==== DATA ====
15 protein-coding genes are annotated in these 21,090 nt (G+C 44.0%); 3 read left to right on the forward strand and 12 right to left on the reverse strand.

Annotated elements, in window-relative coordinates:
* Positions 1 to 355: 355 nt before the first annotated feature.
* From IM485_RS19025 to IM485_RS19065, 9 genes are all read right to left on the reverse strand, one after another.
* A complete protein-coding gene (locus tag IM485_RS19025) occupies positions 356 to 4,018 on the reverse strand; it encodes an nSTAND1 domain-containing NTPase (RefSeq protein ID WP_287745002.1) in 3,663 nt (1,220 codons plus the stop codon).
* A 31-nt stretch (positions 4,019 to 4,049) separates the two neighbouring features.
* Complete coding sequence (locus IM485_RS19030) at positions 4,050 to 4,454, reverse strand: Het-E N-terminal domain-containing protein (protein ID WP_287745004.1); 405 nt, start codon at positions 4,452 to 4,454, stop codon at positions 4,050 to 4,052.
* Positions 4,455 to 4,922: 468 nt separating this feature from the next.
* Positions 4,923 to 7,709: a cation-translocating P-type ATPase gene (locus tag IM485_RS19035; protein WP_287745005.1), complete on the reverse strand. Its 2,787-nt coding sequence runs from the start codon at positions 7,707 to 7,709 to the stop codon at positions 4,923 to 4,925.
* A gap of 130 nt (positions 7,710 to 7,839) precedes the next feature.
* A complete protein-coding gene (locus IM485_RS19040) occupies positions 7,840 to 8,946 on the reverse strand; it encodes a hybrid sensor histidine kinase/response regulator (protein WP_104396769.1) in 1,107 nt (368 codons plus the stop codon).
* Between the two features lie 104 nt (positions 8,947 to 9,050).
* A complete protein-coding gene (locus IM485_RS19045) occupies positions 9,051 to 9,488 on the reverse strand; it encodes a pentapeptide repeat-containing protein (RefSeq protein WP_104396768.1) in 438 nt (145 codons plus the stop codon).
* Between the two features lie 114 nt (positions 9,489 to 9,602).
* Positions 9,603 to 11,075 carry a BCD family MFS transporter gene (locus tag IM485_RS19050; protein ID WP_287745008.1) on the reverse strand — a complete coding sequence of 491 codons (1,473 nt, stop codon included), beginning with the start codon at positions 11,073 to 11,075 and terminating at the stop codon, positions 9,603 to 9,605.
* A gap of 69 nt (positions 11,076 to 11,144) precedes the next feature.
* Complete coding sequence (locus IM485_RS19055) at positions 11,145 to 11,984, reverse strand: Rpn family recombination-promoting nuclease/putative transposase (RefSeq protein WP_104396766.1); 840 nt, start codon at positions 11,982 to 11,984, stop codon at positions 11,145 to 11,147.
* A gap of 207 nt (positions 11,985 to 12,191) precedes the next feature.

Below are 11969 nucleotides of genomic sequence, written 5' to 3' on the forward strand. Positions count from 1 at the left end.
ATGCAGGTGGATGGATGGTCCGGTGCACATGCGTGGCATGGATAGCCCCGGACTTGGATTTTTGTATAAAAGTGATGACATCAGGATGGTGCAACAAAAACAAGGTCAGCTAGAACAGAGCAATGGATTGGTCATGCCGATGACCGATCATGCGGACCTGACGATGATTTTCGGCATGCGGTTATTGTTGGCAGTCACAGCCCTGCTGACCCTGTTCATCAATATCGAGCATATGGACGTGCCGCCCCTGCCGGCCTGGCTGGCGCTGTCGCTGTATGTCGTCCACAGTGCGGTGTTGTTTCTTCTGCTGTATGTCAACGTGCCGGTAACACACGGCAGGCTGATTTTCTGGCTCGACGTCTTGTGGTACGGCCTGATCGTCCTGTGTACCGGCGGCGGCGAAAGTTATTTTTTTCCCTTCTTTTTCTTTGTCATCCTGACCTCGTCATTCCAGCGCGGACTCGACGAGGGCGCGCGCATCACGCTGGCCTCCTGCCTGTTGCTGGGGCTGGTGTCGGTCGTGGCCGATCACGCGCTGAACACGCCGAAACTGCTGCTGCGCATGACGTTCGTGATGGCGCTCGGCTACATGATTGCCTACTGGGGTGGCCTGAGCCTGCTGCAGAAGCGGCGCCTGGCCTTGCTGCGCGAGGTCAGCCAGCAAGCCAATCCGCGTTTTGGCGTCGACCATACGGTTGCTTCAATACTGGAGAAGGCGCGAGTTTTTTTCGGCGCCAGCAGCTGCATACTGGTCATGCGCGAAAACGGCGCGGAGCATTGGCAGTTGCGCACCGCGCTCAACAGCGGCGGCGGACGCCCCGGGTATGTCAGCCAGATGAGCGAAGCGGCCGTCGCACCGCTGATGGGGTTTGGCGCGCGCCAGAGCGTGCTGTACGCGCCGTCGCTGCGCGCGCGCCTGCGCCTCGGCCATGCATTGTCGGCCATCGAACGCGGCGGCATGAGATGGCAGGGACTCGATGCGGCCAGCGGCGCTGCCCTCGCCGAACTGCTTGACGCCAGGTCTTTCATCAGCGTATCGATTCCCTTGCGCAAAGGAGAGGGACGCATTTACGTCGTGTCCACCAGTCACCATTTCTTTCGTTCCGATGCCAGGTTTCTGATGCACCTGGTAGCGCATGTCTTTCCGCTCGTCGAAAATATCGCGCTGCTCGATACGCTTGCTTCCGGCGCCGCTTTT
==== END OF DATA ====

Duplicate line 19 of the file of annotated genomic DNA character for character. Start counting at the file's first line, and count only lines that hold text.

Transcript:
Below are 11969 nucleotides of genomic sequence, written 5' to 3' on the forward strand. Positions count from 1 at the left end.